• Additional work on program reductions/elimination/pausing of central activities to achieve an additional $10 million cost reduction for 2023-24.
  • Optimization of non-General Fund resources (grants, capital fund, career and technical resources).

Process for School-Level Reductions

  • Identification of resources not constrained by basic operations or collective bargaining agreements.
  • Conversations with leaders of the Principal Association of Seattle Schools (PASS) and Seattle Education Association (SEA).
  • Review of historically underspent resources and extra staffing provided to some programs and not others.
  • Elimination of planned support staffing increases.
  • Use of the Racial Equity Tool for decisions on which schools are impacted (class size and support)

Interim Deputy Superintendent Fred Podesta defines a system of well-resourced schools.

Associate Superintendent Concie Pedroza shares benefits of developing a system of schools with sufficient enrollment to have a broad spectrum of resource and educational choices.

This system would:

  • Plan changes in the 2024-25 school year
  • Support inclusionary practices and services.
  • Optimize resources in neighborhood schools
  • Would be guided by district educational specifications
  • Center policies 0010 Instructional Philosophy and 0030 Ensuring Educational and Racial Equity
  • Be guided by Racial Equity Analysis Tool to assess impacts
  • Work with community and Seattle School board on guiding principles and parameters
  • Apply objective and transparent parameters to identify schools in which to invest and develop
  • Learn from similar processes in other districts
  • Leverage SPS processes for capital planning and attendance boundary adjustments
  • Design engagement and decision-making processes this spring and roll out the engagement plan Fall 2023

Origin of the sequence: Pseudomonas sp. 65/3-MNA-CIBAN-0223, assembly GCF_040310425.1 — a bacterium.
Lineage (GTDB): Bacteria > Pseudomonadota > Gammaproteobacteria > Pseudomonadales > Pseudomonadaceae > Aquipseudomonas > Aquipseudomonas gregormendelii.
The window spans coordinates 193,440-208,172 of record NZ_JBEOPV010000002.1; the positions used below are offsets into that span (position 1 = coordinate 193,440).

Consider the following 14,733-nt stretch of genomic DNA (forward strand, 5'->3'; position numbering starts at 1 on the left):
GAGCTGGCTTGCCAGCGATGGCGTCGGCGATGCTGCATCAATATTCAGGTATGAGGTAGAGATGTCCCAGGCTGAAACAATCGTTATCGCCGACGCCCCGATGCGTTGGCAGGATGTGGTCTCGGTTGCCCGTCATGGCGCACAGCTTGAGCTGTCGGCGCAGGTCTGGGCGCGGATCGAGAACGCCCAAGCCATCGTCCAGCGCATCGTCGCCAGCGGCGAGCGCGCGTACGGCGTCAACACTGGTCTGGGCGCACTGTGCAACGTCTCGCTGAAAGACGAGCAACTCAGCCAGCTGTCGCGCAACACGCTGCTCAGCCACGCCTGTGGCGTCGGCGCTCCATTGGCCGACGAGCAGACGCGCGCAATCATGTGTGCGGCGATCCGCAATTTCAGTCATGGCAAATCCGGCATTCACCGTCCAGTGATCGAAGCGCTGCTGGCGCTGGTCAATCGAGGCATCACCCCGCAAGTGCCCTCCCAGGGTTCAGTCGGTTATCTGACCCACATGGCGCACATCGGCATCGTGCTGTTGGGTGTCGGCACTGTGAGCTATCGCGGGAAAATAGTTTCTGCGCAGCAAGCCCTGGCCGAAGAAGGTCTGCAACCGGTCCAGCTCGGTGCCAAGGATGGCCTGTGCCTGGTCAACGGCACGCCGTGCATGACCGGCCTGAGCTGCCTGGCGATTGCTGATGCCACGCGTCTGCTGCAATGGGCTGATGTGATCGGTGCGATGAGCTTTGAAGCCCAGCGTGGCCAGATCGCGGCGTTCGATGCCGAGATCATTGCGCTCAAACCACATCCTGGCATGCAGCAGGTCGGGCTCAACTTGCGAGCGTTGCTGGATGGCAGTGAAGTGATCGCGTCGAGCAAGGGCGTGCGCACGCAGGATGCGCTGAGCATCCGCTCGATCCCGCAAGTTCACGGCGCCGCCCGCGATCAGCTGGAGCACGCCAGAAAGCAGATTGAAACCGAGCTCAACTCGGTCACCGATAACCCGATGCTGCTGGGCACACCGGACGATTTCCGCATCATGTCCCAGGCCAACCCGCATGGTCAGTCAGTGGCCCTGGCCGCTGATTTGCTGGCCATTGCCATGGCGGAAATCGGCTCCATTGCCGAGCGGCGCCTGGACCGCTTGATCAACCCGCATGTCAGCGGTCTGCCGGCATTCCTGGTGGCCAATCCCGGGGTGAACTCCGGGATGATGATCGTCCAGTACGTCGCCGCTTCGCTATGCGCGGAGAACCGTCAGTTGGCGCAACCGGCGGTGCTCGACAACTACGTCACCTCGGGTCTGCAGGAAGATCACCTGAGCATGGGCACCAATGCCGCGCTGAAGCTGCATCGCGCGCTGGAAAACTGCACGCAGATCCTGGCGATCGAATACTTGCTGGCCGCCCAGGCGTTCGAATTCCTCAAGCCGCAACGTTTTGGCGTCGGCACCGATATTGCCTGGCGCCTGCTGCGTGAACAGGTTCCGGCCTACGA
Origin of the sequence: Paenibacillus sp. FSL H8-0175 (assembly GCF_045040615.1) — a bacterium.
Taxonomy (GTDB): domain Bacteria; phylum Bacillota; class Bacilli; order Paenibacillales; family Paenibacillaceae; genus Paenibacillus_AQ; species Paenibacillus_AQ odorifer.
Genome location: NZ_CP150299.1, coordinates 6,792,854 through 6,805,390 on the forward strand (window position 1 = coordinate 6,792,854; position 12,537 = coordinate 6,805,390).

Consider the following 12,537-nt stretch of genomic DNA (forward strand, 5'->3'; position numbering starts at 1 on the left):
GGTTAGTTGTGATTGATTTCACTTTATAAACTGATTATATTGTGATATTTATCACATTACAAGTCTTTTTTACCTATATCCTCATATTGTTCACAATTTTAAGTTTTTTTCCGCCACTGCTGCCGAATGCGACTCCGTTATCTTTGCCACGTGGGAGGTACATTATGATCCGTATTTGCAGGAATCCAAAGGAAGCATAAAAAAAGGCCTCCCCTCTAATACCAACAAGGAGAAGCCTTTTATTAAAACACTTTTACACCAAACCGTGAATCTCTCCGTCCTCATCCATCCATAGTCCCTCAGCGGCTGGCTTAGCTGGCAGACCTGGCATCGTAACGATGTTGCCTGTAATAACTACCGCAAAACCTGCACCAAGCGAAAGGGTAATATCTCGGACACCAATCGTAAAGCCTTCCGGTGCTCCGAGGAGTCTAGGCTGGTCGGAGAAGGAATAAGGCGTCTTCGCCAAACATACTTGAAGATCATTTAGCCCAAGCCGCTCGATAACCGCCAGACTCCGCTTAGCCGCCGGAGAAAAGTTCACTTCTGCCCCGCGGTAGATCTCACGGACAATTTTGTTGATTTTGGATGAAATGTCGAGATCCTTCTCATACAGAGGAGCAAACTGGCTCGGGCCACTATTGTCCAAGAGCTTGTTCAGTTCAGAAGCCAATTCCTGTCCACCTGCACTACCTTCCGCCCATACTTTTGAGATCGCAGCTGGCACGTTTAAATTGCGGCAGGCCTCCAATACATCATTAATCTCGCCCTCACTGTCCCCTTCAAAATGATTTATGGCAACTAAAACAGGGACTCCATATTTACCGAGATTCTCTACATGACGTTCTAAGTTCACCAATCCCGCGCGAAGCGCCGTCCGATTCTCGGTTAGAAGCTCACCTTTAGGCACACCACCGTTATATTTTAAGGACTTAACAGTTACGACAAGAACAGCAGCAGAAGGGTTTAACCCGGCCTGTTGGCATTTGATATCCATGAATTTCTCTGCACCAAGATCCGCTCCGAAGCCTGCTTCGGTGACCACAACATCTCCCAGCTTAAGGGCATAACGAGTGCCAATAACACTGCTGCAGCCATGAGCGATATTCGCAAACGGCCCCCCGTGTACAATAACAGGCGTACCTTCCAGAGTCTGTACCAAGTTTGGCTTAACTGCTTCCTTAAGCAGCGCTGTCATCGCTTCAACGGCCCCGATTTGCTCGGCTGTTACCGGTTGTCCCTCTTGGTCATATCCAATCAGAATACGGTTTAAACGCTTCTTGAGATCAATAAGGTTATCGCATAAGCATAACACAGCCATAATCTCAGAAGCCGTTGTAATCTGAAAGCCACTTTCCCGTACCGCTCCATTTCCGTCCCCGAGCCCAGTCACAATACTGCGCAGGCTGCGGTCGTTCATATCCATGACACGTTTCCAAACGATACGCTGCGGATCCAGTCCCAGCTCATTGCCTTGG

Budget Development Calendar

Oct. 12, 2022 School Board Budget Work Session

Nov. 16, 2022 School Board Budget Work Session

Jan. 9, 2023 Legislative session begins

Jan. 25, 2023 School Board Budget Work Session

Jan. 16 – Feb. 3 Central budgets technical process of staffing, line-item budgeting

Feb. 28, 2023 School Board Budget Work Session (rescheduled from Feb. 15 to Feb. 28)

Feb. 28, 2023 Budget allocations to schools

March 1 – 31 Schools build their budget and staffing

March 20, 2023 Budget Information Session

Watch the recording of the March 20 budget information session. SPS hosted a budget information session for families, staff, and community. The information session was hosted by SPS Finance and district leadership to share information about the 2023-24 school year. Future engagements will provide opportunity for additional community feedback for 2024-25 budget planning.

April 29, 2023 Regular legislative session ends. Read the SPS statement regarding the state legislature 2023 session.

May 1, 2023 Final general fund balancing

May 3, 2023 School Board Budget Work Session

May 10, 2023 School Board Budget Work Session

June 21, 2023 School Board Regular Meeting with Board Action Report and Budget Resolution

July 6, 2023 School Board Regular Meeting with action to adopt 2023-24 budget

Recent News and Announcements

Well-resourced Schools Survey and Online Community Meeting

SPS is committed to hearing your voice. The goal for the well-resourced schools conversations—as well as the survey—is to gather community input.